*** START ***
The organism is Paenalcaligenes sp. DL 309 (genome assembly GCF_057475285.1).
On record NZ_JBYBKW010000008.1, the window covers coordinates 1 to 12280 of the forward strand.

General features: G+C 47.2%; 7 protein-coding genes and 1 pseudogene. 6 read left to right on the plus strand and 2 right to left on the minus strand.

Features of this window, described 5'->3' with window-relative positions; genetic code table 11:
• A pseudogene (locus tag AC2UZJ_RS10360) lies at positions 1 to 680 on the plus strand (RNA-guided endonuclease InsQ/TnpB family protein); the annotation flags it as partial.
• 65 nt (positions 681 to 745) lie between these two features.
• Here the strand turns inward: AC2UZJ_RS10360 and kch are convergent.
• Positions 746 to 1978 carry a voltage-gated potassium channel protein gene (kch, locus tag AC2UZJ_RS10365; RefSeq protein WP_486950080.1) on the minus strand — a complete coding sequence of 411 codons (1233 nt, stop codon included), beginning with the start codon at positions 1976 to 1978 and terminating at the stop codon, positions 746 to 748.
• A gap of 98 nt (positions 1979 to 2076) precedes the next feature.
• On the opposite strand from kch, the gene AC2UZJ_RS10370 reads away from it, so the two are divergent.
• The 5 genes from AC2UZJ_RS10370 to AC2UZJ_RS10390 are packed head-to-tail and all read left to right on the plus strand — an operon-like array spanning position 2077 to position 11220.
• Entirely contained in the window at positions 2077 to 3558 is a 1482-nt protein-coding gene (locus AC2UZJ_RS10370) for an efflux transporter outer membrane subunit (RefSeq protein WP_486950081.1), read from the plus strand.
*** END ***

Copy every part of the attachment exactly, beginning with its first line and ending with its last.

The organism is Paenalcaligenes sp. DL 309 (genome assembly GCF_057475285.1).
On record NZ_JBYBKW010000008.1, the window covers coordinates 1 to 12280 of the forward strand.

General features: G+C 47.2%; 7 protein-coding genes and 1 pseudogene. 6 read left to right on the plus strand and 2 right to left on the minus strand.

Features of this window, described 5'->3' with window-relative positions; genetic code table 11:
• A pseudogene (locus tag AC2UZJ_RS10360) lies at positions 1 to 680 on the plus strand (RNA-guided endonuclease InsQ/TnpB family protein); the annotation flags it as partial.
• 65 nt (positions 681 to 745) lie between these two features.
• Here the strand turns inward: AC2UZJ_RS10360 and kch are convergent.
• Positions 746 to 1978 carry a voltage-gated potassium channel protein gene (kch, locus tag AC2UZJ_RS10365; RefSeq protein WP_486950080.1) on the minus strand — a complete coding sequence of 411 codons (1233 nt, stop codon included), beginning with the start codon at positions 1976 to 1978 and terminating at the stop codon, positions 746 to 748.
• A gap of 98 nt (positions 1979 to 2076) precedes the next feature.
• On the opposite strand from kch, the gene AC2UZJ_RS10370 reads away from it, so the two are divergent.
• The 5 genes from AC2UZJ_RS10370 to AC2UZJ_RS10390 are packed head-to-tail and all read left to right on the plus strand — an operon-like array spanning position 2077 to position 11220.
• Entirely contained in the window at positions 2077 to 3558 is a 1482-nt protein-coding gene (locus AC2UZJ_RS10370) for an efflux transporter outer membrane subunit (RefSeq protein WP_486950081.1), read from the plus strand.